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With your palette knife, pull the mixture of paint in a thin layer down across the palette. Holding your knife in a straight upward position, pull the long working edge of your knife diagonally across the paint. This will create a roll of paint on your knife.

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There are no great mysteries to painting. You need only the desire, a few basic techniques and a little practice. lf you are new to this technique, I strongly suggest that you read the entire section on “TIPS AND TECHNIQUES” prior to starting your first painting. Consider each painting you create as a learning experience. Add your own special touch and ideas to each painting you do and your confidence as well as your ability will increase at an unbelievable rate.

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The BOB ROSS technique of painting is dependent upon a special firm oil paint for the base colors. Colors that are used primarily for highlights (Yellows) are manufactured to a thinner consistency for easier mixing and application. The use of proper equipment helps assure the best possible results.

Liquid Clear is a particularly exciting ingredient for wet-on-wet painting. Like Liquid White/Black, it creates the necessary smooth and slippery surface. Additionally, Liquid Clear has the advantage of not diluting the intensity of other colors especially the darks which are so important in painting seascapes. Remember to apply Liquid Clear very sparingly! The tendency is to apply larger amounts than necessary because it is so difficult to see.

13 colors we use are listed below:

*Alizarin Crimson

*Sap Green, Bright Red

*Dark Sienna

*Pthalo Green

Cadmium Yellow

Titanium White,

*Pthalo Blue,

*Indian Yellow

*Van Dyke

Brown

*Midnight Black

Yellow Ochre

*Prussian Blue
(*indicates colors that are transparent or semi-transparent and which may be used as under paints where transparency is required.)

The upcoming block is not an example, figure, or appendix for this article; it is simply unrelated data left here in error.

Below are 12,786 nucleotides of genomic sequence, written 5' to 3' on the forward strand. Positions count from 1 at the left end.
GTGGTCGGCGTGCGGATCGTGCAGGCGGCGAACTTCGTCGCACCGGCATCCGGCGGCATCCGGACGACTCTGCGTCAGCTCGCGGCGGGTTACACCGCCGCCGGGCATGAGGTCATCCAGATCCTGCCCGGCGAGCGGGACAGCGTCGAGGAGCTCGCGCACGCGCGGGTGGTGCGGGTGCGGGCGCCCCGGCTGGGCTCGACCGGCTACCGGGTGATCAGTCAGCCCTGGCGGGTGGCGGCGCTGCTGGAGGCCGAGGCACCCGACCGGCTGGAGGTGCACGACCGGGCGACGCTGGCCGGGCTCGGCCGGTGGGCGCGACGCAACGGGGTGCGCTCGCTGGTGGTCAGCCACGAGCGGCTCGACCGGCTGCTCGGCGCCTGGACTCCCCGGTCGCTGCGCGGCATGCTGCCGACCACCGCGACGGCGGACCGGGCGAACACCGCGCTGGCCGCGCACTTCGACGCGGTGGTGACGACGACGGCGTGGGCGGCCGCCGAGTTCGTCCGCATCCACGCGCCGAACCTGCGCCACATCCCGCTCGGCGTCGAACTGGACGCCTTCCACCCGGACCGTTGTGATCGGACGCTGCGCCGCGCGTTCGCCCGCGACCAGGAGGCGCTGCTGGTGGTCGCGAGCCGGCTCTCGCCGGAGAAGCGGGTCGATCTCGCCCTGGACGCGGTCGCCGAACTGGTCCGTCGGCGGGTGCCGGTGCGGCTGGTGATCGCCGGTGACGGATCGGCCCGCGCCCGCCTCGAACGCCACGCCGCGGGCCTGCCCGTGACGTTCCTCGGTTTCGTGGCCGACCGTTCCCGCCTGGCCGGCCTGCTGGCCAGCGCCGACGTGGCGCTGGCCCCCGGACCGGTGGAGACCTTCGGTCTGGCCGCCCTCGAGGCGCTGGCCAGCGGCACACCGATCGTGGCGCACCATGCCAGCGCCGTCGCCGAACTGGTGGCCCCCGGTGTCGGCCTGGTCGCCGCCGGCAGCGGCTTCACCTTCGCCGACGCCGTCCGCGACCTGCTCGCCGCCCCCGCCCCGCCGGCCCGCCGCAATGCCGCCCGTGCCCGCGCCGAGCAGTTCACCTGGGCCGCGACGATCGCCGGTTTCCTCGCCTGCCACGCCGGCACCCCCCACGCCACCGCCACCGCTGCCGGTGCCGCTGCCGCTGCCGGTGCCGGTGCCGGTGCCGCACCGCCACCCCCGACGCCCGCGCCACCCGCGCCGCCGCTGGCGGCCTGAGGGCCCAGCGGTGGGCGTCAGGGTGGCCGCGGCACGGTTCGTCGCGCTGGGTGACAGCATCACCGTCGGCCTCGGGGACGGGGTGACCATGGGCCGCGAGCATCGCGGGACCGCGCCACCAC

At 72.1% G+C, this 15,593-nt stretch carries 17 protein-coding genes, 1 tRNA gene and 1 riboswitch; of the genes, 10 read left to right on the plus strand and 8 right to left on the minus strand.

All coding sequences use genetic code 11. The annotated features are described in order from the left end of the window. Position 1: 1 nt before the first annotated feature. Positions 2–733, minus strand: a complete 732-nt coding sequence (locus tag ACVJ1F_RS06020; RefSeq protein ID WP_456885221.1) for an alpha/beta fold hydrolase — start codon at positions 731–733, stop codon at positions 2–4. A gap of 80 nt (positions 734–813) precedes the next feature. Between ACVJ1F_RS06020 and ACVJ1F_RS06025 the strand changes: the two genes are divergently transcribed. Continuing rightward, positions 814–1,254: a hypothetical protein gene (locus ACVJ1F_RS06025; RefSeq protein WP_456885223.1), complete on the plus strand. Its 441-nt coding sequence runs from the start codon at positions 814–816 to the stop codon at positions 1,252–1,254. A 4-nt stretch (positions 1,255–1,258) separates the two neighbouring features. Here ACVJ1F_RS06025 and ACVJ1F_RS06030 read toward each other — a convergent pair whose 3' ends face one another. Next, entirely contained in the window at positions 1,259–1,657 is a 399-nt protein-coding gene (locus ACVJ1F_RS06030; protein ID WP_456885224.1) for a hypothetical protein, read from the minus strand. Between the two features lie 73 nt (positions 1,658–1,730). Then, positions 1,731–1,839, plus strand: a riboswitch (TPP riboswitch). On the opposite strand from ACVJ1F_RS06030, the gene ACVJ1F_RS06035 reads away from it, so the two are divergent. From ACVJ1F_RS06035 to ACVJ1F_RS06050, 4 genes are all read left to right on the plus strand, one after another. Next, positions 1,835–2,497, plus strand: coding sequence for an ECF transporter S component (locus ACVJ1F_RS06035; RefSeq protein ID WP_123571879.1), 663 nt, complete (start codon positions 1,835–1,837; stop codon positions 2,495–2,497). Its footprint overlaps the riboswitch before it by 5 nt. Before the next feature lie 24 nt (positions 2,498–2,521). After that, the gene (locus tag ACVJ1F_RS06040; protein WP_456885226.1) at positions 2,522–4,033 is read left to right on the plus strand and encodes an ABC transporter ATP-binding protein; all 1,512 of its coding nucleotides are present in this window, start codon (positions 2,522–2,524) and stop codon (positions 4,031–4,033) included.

HOW DO I MIX COLORS?

The mixing of colors can be one of the most rewarding and fun parts of painting, but may also be one of the most feared procedures. Devote some time to mixing various color combinations and become familiar with the basic color mixtures. Study the colors in nature and practice duplicating the colors you see around you each day. Within a very short time you will be so comfortable mixing colors that you will look forward to each painting as a new challenge.

SHOULD YOU USE JUST ANY ART PRODUCT FOR THIS METHOD OF PAINTING?

Possibly the #1 problem experienced by individuals when first attempting this technique and the major cause for disappointment revolves around the use of products designed for other styles of painting or materials not designed for artwork at all (i.e. house painting brushes, thin soupy paints, etc.).

All of the paintings for this technique were created using Bob Ross paints, brushes and palette knives. To achieve the best results from your efforts, I strongly recommend that you use only products designed specifically for use with the Bob Ross wet-on-wet technique.

HOW LONG WILL IT TAKE MY PAINTING TO DRY?

Drying time will vary depending on numerous factors such as heat, humidity, thickness of paint, painting surface, brand of paint used, mediums used with the paint, etc. Another factor is the individual colors used. Different colors have different drying times (i.e., normally Blue will dry very fast while colors like Red, White and Yellow are very slow drying). A good average time for an oil painting to dry, when painted in this technique, is approximately one week.

SHOULD I VARNISH MY PAINTINGS?

Varnishing a painting will protect it from the elements. It will also help to keep the colors more vibrant. lf you decide to varnish your painting, I suggested that you wait at least six months. It takes this long for an oil painting to be completely cured. Use a good quality, non-yellowing picture varnish spray. I personally spray my paintings after about 4 weeks and have not had any problems.

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Source by Gerald Scott